• <input type="text" [(ngModel)]="code" />
  • <input type="button" value="Verify Code" (click)="verifyCode()" />
  •  
  • <br /><br />
  •  
  • <label>
  • <input type="checkbox" [(ngModel)]="reconnect" [value]="true" />
  • Reconnect database?
  • </label>
  •  
  • <p *ngIf="bodyAnalysis">
  • <strong>Body Analysis:</strong> {{ bodyAnalysis }}
  • </p>
  • `
  • })
  • export class AppComponent {
  •  
  • public bodyAnalysis: string;
  • public code: string;
  • public email: string;
  • public reconnect: boolean;
  •  
  • private authencationService: AuthenticationService;
  •  
  •  
  • // I initialize the component.
  • constructor( authencationService: AuthenticationService ) {
  •  
  • this.authencationService = authencationService;
  •  
  • this.bodyAnalysis = "";
  • this.code = "";
  • this.email = "";
  • this.reconnect = false;
  •  
  • }
  •  
  •  
  • // ---
  • // PUBLIC METHODS.
  • // ---
  •  
  •  
  • // I send the one-time use password to the currently-entered email address. The
  • // one-time password is valid for about 5-minutes.
  • public sendEmail() : void {
  •  
  • this.code = "";
  • this.bodyAnalysis = "";
  •  
  • this.authencationService.requestEmailCode( this.email )
  • .then(
  • () => {
  •  
  • console.log( "Email sent (with one-time use code)." );
  •  
  • }
  • )
  • .catch(
  • ( error: any ) : void => {
  •  
  • console.error( error );
  •  
  • }
  • )
  • ;
  •  
  • }
  •  
  •  
  • // I log the current user into the application using the currently-entered email
  • // address and the one-time use token.
  • public verifyCode() : void {
  •  
  • // Setup the additional params that we want to POST through with the
  • // authorization. This object will be made available in the Rules engine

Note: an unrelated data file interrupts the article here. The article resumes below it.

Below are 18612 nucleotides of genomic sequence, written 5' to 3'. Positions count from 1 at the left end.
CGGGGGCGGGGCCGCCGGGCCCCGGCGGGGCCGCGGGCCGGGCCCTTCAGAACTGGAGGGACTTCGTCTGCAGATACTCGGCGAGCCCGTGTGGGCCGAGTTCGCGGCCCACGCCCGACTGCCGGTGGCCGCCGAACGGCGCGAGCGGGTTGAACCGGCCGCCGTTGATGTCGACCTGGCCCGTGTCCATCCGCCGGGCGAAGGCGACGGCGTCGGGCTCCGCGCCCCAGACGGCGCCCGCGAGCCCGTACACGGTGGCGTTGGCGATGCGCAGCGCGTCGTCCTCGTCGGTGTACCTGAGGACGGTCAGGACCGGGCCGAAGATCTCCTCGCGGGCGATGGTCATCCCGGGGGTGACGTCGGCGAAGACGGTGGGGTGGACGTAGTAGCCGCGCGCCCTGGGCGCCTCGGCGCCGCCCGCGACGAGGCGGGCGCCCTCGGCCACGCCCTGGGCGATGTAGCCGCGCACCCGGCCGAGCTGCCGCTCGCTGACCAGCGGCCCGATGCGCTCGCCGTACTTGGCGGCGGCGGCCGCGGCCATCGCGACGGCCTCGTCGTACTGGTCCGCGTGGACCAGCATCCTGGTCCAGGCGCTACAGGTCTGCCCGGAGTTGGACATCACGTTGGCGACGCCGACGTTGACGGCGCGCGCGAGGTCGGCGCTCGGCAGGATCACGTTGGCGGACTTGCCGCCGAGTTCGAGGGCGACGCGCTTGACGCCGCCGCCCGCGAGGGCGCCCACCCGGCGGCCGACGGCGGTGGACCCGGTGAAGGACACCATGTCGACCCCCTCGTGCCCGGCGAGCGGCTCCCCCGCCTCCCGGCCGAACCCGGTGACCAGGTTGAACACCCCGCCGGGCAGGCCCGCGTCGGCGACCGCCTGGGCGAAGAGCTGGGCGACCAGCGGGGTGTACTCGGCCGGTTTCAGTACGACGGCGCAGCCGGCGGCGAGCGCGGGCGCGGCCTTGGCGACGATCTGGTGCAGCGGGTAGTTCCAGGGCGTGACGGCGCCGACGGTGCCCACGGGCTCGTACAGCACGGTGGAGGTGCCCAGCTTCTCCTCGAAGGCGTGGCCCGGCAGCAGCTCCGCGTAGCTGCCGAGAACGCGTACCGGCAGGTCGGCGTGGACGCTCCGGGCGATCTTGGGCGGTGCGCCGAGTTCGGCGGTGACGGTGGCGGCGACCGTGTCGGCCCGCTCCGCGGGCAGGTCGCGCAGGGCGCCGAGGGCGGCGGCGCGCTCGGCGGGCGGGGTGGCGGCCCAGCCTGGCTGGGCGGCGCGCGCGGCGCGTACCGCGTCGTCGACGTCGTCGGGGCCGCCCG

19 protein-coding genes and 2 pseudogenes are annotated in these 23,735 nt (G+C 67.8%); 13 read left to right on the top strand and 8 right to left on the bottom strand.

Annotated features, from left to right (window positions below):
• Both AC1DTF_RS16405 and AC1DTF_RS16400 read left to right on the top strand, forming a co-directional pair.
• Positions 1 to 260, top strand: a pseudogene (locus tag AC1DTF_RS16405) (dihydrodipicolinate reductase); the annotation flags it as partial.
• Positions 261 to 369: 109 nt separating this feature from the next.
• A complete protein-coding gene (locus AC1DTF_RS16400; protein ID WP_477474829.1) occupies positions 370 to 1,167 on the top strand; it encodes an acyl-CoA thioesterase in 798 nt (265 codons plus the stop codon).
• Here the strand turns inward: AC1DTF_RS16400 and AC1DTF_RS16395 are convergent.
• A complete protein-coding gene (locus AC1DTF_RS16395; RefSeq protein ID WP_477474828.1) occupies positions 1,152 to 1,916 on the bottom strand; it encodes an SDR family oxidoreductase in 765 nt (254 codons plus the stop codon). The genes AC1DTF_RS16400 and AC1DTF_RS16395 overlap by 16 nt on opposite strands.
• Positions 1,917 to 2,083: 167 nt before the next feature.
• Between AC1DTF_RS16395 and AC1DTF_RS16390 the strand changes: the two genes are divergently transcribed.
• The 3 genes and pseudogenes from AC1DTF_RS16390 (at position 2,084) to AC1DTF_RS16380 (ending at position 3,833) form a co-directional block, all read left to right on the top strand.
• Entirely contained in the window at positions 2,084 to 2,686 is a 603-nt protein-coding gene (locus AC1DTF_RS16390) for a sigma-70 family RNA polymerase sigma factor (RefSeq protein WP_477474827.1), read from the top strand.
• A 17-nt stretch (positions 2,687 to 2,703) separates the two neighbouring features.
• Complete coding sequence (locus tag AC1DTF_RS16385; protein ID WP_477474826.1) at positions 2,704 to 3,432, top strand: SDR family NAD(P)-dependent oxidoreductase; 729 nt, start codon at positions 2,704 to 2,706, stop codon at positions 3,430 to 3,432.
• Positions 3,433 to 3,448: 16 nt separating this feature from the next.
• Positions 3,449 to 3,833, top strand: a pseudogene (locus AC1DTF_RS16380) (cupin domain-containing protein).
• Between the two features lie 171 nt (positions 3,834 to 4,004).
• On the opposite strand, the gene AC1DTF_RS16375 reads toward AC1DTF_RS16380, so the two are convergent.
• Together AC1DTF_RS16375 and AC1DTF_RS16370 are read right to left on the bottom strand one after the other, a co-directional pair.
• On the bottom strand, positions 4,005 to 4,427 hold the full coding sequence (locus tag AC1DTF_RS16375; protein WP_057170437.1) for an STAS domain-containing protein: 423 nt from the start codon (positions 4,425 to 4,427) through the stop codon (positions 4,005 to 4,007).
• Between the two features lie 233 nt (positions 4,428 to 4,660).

• // as a key on the context.request.body object.
  • var params = {
  • reconnectDatabase: this.reconnect
  • };
  •  
  • // In the following workflow, first, we're going to log the user into the app;
  • // then, once the user is authenticated, we'll go back to the Auth0 API to get
  • // the user's full profile which includes the "Message" property which is being
  • // injected by each of the Auth0 Rules in this demo.
  • this.authencationService.verifyEmailCode( this.email, this.code, params )
  • .then(
  • ( authorization: IAuthorization ) : Promise<IProfile> => {
  •  
  • console.group( "Verify Email Code / Authorization Result" );
  • console.log( authorization );
  • console.groupEnd();
  •  
  • // Now that the user is logged-in, go back and get the Profile.
  • return( this.authencationService.getUserInfo( authorization.accessToken ) );
  •  
  • }
  • )
  • .then(
  • ( profile: IProfile ) : void => {
  •  
  • console.group( "Profile Result" );
  • console.log( profile );
  • console.groupEnd();
  •  
  • // Pull out the message that was injected by the Rules as part of the
  • // inspection of the context.request.body POST collection.
  • this.bodyAnalysis = profile.bodyAnalysis;
  •  
  • }
  • )
  • .catch(
  • ( error: any ) : void => {
  •  
  • console.warn( "Something went wrong!" );
  • console.error( error );
  •  
  • }
  • )
  • ;
  •  
  • }
  •  
  • }

The value of the "reconnectDatabase" in the Rules engine determines which "bodyAnalysis" message is injected into the User Profile for the current login transaction. And, if we run the app, toggle the checkbox, and invoke the passwordless authentication, we can see the outgoing "params" POST and the incoming message provided by the Auth0 Rule:


 
 
 

 
 Passing additional POST parameters as part of the authentication workflow with Auth0. 
 
 
 

As you can see, the "reconnectDatabase" flag went out as part of "params" object, which the AuthenticationService was appending to the authentication POST data. This "params" object was then inspected by our Auth0 Rule, and, as a result, the message, "Your database has been reconnected!", was dynamically injected into the User Profile.

This proof-of-concept demonstrates that we can provide additional authentication parameters as a means to drive dynamic behavior in our Auth0 Rules engine. Of course, I couldn't find any documentation about providing arbitrary data in the authentication methods of the Auth0 client-side library; so, use this approach with caution as the underlying behavior may change in the future.



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Reader Comments

Thanks Ben, excellent post. I was too sending custom params when doing authentication with an identity provider, but then I migrated to auth0-js v8 and everything broke. Then I discovered that I can no longer send objects only primitive values. They're found in `context.request.query` btw.